Operation Sola Stella: Combatting Illegal Fishing in Liberia, West Africa

In February 2017, Sea Shepherd began a three-month campaign to patrol the waters of the Republic of Liberia in West Africa in an operation to tackle illegal, unreported and unregulated (IUU) fishing in partnership with the Liberian Ministry of National Defense.

In 2010 Liberia adopted an inshore exclusion zone that reserves the six nautical miles closest to shore for subsistence, artisanal and semi-artisanal fishing, a sector which employs 33,000 Liberians. Although industrial trawling — which targets fish living close to the seabed such as shrimp, sole and other groundfish — is not allowed inside this inshore exclusion zone, Liberia’s resources to monitor, control, and surveil their coastline are stretched.

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Sea Shepherd was invited to Liberia by the Minister of National Defense, the Honorable Minister Brownie Samukai, to assist with the patrolling of Liberian waters and help crack down on IUU fishing. Sea Shepherd’s M/Y Bob Barker patrolled Liberia’s coastline as a civilian offshore patrol vessel, with 20 crew under the direction of Campaign Leader Captain Peter Hammarstedt, ten Liberian Coast Guard sailors with the authority to board, inspect and arrest ships violating Liberian law, and two Israeli maritime advisors and conservationists providing training assistance.

Sea Shepherd, Sola Stella Mission, Liberia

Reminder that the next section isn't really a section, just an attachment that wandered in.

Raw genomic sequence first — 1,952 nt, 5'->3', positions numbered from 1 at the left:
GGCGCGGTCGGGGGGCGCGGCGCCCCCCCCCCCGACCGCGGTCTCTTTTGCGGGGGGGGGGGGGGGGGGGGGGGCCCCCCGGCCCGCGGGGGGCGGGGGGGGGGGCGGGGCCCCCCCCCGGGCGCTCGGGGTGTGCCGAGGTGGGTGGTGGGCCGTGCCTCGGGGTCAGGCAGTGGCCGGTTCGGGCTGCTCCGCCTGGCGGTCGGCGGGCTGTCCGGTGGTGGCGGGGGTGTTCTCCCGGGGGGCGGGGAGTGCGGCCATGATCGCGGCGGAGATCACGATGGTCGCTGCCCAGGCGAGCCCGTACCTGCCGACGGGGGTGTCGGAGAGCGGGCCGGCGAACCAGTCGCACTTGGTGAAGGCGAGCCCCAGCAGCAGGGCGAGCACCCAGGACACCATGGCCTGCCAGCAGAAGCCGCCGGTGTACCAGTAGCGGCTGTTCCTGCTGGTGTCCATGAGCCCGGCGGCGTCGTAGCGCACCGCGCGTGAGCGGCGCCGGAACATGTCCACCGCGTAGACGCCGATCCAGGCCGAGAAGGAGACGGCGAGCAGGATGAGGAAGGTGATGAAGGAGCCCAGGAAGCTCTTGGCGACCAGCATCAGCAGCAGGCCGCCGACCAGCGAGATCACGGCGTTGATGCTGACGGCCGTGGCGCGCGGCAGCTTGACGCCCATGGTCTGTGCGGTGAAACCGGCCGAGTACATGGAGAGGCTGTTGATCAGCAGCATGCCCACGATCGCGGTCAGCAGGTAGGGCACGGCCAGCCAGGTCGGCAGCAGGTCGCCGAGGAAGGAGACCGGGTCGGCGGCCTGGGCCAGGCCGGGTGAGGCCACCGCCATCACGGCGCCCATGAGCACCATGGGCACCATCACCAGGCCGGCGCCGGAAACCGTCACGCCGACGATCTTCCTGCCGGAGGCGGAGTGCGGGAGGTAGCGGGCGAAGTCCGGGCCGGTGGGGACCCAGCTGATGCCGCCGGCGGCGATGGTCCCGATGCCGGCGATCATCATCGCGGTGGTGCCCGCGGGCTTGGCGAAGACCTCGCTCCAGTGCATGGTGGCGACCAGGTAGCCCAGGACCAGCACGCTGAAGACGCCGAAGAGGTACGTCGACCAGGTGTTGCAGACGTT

Sea Shepherd, Sola Stella Mission, Liberia

Operation Sola Stella resulted in the arrest of five illegal fishing vessels committing over 50 violations of Liberian laws and maritime regulations, including fishing without a license, operating without vessel documentation, fishing in restricted zones, systematic underdeclared catch, attempted bribery of a Liberian Coast Guard officer, and undocumented workers without passports living in unsanitary conditions. A shrimp trawler certified by the US Department of State to export “sustainably-caught” shrimp to the United States was caught without a valid fishing license and without using the legally-required Turtle Excluder Devices (TEDs), and a refrigerated cargo vessel was arrested transmitting a false identity to the Liberian port authorities where it was planning to offload 460 tons of undocumented fish cargo.

In the last month of patrolling Liberian waters, Sea Shepherd did not come across any IUU fishing activity, indicating that law enforcement at-sea was having a deterrent effect. The arrest of five vessels, and the deterrence of further criminality, speaks to the success of Operation Sola Stella. The campaign concluded in May.

However, in the late summer of 2017, artisanal fishermen in the Liberian town of Harper, which borders the neighboring country of Cote d’Ivoire, reported that foreign industrial trawlers are returning to Liberian waters to poach fish.

Sea Shepherd therefore returned to Liberia in September 2017 with the M/Y Sam Simon to continue our commitment to work with national governments to help end IUU fishing in the one of the world’s most impoverished areas.

Since returning, they have arrested five vessels participating in illegal, unregulated, and unreported fishing, for violations such as fish smuggling, tax and customs violations, fishing with an expired license, using illegal fish aggregation devices, attempted bribery, fishing without a license, using non-authorized fishing gear, and forging a Certificate of Nationality. Among the arrested vessels are the F/V Labiko II, which has been found on three international blacklists, and the F/V Hai Lung, an infamous fishing vessel that is blacklisted by several regional fisheries management organizations.

Also on the Labiko II, a shark liver oil production facility was discovered on board. Based on the amount of shark liver oil they were producing, it was determined that the Labiko II was conservatively killing up to half a million sharks per year.